We find that the release of “wedding doves” at weddings and funerals is a cruel and unnecessary practice.
It is not known by the general public that these birds will not survive. This practice is lucrative for wedding businesses and comforting to friends and family, but in fact, kills innocent doves.
We hope you will be inspired, therefore, to help inform the public of the great sadness of this practice by printing the enclosed letter:
One beautiful dove is rescued from human arrogance and abuse. … What about all the others?
It came as a great, not nice surprise when I was called upon to accept a “wedding dove” into the Heart and Soul Animal Sanctuary, from a wildlife rehabilitation service.
The so-termed “wedding dove” had been released as a symbol of perfection and peace. But the pure white dove fell to the ground somewhere and was attacked by a dog who pulled out all the feathers on its back as well as the tail feathers.
I accepted the dove which is actually a rock pigeon, bred to be pure white. The wounds were so extensive I brought the downed dove to the Smith Veterinary hospital in hopes of rehabilitation. There, Dr. Julie Blossom assumed responsibility for our dove, “Dew Drop” and she did an admirable job of rehabilitating her.
After several hospital days, which included antibiotic injections in Dew Drop’s chest, Dew Drop was flourishing with fluffy new feathers on her back. Dr. Blossom said I could now bring Dew Drop back to the Sanctuary. She would run, hop, jump and flutter about, but was still unable to fly.
This inhumane practice of releasing doves at weddings is lucrative for wedding services. But ornithologists, biologists and bird lovers world- wide are shocked by the selfish inhumanity of this trend.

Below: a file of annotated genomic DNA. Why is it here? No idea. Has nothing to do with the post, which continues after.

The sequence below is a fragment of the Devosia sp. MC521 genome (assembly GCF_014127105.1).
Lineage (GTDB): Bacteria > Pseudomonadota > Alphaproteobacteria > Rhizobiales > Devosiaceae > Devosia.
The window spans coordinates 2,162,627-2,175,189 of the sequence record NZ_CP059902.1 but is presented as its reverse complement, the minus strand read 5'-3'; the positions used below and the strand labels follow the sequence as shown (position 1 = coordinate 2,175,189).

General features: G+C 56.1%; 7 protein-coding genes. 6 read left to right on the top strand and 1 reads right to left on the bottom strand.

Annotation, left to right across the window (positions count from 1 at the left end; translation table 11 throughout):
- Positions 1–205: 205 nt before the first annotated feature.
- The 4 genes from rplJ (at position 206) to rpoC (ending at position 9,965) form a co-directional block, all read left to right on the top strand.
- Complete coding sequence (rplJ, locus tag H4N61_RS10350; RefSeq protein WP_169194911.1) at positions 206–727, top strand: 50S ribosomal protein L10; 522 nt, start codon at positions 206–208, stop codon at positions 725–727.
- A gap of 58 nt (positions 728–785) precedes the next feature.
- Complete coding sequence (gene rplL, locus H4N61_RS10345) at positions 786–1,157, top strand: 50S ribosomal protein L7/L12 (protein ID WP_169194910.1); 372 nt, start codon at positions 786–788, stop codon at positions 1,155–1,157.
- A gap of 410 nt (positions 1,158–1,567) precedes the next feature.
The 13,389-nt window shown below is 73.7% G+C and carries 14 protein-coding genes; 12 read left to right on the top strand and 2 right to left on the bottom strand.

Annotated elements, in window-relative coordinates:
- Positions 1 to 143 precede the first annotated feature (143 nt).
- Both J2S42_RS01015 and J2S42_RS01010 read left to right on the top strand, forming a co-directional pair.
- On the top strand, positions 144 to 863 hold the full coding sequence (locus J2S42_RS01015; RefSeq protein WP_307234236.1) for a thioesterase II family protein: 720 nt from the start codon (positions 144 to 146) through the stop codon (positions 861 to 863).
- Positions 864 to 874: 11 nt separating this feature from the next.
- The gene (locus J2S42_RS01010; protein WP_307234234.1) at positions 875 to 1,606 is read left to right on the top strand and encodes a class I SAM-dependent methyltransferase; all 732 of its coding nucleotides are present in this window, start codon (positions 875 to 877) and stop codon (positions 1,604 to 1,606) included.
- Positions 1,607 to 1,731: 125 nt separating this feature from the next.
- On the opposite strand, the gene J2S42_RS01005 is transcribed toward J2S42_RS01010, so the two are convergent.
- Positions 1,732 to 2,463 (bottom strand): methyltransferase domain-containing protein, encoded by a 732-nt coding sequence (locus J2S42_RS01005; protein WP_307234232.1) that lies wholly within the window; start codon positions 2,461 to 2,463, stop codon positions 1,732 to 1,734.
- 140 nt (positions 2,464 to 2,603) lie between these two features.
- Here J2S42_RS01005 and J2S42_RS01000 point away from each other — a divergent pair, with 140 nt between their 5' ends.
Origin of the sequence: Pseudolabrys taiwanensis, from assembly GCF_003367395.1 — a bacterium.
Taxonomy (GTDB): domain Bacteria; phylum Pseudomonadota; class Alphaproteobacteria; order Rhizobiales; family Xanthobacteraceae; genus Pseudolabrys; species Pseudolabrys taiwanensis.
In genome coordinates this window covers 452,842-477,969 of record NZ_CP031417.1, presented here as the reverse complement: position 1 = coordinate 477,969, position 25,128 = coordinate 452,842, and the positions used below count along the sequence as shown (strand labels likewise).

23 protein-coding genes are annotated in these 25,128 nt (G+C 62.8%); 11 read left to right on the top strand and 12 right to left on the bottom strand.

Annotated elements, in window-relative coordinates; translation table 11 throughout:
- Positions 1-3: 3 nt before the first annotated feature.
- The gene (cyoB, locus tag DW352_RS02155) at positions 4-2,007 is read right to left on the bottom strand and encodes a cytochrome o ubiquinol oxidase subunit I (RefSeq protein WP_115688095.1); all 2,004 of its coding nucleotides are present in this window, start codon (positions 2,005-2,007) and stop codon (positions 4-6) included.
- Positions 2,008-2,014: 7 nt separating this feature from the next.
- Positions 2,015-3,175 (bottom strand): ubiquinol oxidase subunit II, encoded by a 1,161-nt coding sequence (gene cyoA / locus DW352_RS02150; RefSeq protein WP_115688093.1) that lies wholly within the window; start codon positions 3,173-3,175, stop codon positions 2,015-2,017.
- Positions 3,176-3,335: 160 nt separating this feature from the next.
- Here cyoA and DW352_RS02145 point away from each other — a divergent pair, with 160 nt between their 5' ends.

If these doves were all trained homing pigeons and could thus fly away from the wedding and find their way home again, that would pose less of a problem, humanely and ethically.
Our rescued Dew Drop is not a homing pigeon… and, according to one ornithologist, was probably in-bred to the point where she cannot fly well.
The doves released at weddings are not native species. Where can they go? Where and what will they eat? Where is their family, their flock, their own kind? Death is inevitable.
According to one professional dove keeper, “This is like murdering the birds; I won’t work with those people.” In the words of a Cornell ornithologist: “It is ridiculous, putting those birds out there to die.”
This practice of abusing an innocent bird to the extent that it dies at the feet of human arrogance casts a very dark cloud over the entire event.
The beautiful bird is sacrificed and for what? Are humans really entitled to do this?
Santa Fe, NM